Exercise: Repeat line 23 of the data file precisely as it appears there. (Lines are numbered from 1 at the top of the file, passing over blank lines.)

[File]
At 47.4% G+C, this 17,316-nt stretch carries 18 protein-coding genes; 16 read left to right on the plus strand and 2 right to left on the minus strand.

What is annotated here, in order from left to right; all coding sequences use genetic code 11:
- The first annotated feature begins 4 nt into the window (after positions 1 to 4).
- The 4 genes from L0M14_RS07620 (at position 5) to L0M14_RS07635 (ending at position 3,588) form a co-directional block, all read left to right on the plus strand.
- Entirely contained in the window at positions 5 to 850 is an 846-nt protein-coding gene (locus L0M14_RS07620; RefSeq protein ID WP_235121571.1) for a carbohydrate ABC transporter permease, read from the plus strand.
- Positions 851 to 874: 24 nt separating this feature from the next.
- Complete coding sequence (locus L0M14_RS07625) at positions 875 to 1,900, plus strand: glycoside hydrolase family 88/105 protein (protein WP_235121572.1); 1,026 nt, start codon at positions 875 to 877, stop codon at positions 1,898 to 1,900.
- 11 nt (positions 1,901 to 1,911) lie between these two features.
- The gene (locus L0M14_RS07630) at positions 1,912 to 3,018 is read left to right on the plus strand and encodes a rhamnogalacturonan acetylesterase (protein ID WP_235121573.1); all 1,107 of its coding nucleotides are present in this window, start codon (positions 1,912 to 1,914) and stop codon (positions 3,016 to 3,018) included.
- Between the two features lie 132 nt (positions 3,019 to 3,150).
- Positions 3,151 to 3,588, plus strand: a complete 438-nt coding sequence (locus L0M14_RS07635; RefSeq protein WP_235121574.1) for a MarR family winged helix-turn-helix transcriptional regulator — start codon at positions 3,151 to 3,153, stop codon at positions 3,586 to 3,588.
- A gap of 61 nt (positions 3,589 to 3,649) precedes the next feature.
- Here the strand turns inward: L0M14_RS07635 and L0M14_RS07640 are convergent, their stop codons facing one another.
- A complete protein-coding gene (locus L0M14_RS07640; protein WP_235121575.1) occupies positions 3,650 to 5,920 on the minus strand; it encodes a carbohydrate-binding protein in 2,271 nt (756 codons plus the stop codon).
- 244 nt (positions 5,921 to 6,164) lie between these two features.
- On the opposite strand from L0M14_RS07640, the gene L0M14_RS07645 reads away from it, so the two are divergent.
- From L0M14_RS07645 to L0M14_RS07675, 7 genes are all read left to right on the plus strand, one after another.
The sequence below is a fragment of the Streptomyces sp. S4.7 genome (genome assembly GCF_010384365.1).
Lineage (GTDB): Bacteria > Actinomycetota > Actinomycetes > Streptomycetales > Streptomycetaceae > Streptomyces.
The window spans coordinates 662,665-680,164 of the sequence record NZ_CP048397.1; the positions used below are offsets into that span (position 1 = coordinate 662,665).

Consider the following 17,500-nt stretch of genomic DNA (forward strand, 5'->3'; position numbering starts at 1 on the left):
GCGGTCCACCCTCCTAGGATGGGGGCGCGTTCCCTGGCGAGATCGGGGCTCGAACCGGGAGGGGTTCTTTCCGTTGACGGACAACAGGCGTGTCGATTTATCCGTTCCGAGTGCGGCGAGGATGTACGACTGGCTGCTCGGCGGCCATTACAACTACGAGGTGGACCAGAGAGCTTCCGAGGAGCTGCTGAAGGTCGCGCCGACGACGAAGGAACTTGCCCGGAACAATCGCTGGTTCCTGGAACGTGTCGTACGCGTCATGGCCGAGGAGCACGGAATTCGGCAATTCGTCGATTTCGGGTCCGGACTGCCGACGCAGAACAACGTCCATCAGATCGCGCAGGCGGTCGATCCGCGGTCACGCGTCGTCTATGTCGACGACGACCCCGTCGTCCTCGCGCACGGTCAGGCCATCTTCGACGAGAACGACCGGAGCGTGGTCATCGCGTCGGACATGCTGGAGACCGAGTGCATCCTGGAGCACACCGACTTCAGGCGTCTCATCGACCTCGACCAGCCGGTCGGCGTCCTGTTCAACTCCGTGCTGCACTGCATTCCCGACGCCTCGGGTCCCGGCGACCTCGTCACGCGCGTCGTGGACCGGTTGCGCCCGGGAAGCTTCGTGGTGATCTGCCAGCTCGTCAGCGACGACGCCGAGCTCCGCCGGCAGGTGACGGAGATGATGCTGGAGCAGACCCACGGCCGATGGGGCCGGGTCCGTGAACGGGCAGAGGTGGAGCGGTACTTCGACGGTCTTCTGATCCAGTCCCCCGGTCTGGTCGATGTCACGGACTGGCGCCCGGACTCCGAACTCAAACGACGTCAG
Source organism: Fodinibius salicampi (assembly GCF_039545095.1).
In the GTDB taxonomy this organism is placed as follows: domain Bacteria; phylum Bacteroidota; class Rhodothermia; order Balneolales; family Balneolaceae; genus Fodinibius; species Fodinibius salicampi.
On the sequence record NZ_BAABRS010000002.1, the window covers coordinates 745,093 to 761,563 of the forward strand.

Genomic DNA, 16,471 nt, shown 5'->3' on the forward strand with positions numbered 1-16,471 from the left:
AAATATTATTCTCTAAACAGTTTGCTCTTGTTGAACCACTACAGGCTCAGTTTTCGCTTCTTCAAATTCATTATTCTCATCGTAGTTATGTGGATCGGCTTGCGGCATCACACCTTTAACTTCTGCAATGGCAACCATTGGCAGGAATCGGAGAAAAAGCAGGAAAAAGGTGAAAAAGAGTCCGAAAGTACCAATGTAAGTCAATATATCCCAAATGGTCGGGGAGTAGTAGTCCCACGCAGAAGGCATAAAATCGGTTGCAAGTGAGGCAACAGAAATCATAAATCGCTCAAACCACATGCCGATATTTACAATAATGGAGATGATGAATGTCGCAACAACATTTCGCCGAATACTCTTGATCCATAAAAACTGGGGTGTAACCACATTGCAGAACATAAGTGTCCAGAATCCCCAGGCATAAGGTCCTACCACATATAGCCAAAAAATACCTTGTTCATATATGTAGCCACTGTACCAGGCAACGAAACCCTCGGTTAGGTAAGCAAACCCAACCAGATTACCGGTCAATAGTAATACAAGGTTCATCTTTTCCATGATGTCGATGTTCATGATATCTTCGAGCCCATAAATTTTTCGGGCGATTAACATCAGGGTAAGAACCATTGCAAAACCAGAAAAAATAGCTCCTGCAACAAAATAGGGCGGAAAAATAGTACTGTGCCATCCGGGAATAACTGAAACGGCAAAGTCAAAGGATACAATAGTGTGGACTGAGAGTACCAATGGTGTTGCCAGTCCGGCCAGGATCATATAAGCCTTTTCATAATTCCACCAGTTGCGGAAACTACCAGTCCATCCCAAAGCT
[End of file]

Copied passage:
Source organism: Fodinibius salicampi (assembly GCF_039545095.1).